The four-minute drill in soccer is different from the two-minute drill. While the two-minute drill is a happy pass for the purpose of preserving the time left on the clock, the goal of the four-minute drill is to quickly use up the time left on the watch. The latter has a great need for a consistent running back to gain yards, while the former doesn’t need that position at all.
As a kid, defenders and running backs were staple positions on any soccer team. Now fullbacks are nearly extinct dinosaurs and running backs are on the decline as more teams rely on the complexities of the passing game. I believe that the depreciation of the broker has occurred for three reasons. First of all, offensive run blocking is not at the level it was in the past. The offensive lineman cannot open holes or simply routinely loses his blocking assignments. Second, most runners are selected on the basis of straight line speed, 40-yard dash. Coaches are forgetting that a back has to be strong and changeable enough to get to where that speed can be used in a straight line. Most straight line sprinting runners stop in the backfield if there isn’t a hole open for them or run east and west for 20 yards with maybe a yard or two of gain to show their effort. Lastly, the prevalence of ankle biting or ankle tackling has limited backs at very short distances. About 75% of short distances, gains of 2 yards or less, appear to be due to the dominance of ankle biting at or around the line of scrimmage.
Coaches are becoming reluctant to use runners in short-distance situations at the third down. Short-yard plays on the third down from 2-3 yards are almost routinely passing plays, about 75 percent. Although historical NFL data shows that runs on this downhill and distance are more successful than passing, coaches go against the historical evidence and rely on the pass. Coaches, in general, are wary of their runners in these situations.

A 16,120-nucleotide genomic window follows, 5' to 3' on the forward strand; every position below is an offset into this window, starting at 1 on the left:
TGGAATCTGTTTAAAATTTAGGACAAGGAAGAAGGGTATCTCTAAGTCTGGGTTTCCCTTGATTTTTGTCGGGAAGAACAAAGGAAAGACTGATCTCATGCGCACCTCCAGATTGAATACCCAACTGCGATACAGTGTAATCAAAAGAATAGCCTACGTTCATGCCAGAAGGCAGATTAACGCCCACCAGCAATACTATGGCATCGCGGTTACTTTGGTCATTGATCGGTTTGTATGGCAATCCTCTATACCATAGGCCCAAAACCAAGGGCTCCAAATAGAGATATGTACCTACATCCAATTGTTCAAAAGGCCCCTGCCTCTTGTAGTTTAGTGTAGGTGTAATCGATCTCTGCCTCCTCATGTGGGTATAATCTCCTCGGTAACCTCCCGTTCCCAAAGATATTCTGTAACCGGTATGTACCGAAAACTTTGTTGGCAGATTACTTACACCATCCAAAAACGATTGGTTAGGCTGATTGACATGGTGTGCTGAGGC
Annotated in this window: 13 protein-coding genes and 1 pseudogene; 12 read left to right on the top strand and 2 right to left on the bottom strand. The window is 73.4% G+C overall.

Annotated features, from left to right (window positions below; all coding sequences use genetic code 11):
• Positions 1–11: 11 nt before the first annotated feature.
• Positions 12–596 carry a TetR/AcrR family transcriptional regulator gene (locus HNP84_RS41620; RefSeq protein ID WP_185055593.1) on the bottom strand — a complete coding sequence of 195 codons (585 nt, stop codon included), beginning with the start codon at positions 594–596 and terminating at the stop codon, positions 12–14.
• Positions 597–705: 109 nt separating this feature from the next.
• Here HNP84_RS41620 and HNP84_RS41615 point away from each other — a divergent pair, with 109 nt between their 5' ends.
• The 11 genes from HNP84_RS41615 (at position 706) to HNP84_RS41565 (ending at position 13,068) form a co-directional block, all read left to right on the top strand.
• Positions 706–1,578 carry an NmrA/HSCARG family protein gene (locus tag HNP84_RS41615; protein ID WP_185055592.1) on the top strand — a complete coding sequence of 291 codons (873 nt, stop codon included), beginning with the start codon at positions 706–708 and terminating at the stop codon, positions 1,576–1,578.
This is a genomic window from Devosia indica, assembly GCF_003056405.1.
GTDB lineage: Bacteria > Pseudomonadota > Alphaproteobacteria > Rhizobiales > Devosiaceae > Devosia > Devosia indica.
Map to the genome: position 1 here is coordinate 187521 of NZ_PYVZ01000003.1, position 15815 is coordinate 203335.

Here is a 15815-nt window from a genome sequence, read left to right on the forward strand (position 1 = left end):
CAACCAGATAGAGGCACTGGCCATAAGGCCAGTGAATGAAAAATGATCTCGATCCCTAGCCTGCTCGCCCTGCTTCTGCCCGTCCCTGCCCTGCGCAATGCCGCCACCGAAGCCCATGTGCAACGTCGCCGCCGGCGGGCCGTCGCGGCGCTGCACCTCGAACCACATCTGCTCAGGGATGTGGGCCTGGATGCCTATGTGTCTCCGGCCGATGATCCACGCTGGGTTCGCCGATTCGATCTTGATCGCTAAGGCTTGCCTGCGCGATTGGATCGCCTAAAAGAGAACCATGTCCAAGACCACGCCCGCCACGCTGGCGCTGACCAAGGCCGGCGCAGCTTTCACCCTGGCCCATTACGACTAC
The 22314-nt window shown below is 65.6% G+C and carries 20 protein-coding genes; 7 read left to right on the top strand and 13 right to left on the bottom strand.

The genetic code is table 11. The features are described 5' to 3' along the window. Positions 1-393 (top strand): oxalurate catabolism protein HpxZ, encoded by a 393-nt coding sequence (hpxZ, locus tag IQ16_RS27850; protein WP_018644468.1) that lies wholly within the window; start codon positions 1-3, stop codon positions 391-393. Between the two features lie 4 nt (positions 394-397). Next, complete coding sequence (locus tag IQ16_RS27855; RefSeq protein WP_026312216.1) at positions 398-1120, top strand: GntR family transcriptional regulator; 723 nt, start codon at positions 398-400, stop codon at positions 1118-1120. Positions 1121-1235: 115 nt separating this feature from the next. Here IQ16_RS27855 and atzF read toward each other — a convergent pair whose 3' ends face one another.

For runners to return to prominence on the soccer field, they must train differently. The backs must acquire some training in martial arts. Martial arts training teaches the student how to beat an opponent quickly and decisively. It would teach running backs how to win against a bigger defensive lineman if an offensive lineman did not meet their assignment, it would teach running backs to rely more on instability and elusiveness rather than straight line speed, and it would teach them to runners develop extreme explosiveness in their legs. that would minimize their chances of being knocked down by ankle biting.
If running backs could regain the trust of their coaches in short yard situations, their usefulness in the NFL and at all levels of soccer would improve. Having to use a pass in the four-minute drill has lost quite a few games in recent years. A coach’s desperation to get a game to seal on the first try in a short-yardage situation when passing the ball has opened many doors for two-minute exercise wizards like Tom Brady, Ben Roethlisberger and Russell Wilson to move the ball. ball across the field and snatch victory from the jaws of defeat. Well-trained runners will send a message to coaches that Chicken, the passing game, came in second and will remain second on third down and in the four-minute drill if runners are trained to perform more efficiently.